Another Look at the Financial Crisis

“What caused that? Firms ceasing to be partnerships is the beginning of it. A Wall Street firm that is investing its own money, the people inside it, it’s their money that’s at stake, are going to behave very differently from people who are a public corporation who are using shareholders’ money.”

“No partnership would have ever allowed itself to own billions of dollars of AAA-rated CDOs backed by subprime. It just wouldn’t have happened, because they would have scrutinized it in a different way. Nobody will say that on Wall Street or say that’s true. They’ll say, “We’ve behaved just as we would as if it was our own money.” But they don’t. Nor would you expect them to. It’s amazing how powerful incentives are.”

“Two, the business got intellectualized in the 1980s. The proximate cause of the intellectualization was the Black-Scholes option pricing model. But just generally, it got more complicated. And so as it got more complicated, it got harder and harder for normal people to understand it, and easier and easier for smart people to persuade dumb people to do things they shouldn’t do, and easier and easier for smart traders to disguise what they were doing from their bosses because it’s so complicated.”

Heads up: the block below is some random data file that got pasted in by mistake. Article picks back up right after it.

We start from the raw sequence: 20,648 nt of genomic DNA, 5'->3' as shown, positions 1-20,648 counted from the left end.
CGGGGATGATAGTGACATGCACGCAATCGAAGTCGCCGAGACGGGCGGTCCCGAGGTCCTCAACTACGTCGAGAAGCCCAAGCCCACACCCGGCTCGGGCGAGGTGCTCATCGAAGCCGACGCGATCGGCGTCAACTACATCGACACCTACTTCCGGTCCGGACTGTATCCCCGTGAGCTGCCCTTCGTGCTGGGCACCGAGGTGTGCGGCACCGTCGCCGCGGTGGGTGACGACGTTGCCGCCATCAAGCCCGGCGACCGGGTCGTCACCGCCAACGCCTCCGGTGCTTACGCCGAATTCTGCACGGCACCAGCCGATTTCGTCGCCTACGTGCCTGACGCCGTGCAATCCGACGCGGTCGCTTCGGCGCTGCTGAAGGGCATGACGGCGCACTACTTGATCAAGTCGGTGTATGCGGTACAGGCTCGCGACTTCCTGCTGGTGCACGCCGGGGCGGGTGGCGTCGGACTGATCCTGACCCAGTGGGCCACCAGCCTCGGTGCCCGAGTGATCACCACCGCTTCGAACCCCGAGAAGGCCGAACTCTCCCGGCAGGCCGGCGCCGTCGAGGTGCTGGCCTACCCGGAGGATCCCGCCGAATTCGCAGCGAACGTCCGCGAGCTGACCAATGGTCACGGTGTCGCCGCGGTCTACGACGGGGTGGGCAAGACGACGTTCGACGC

Michael Lewis Interview, BusinessWeek

Bigger isn’t always better.  Smarter isn’t always better.  More complex isn’t always better.  I like math and equations except when they’re not needed.  Now if only we were all as smart as Einstein when he said: “Make everything as simple as possible, but not simpler.”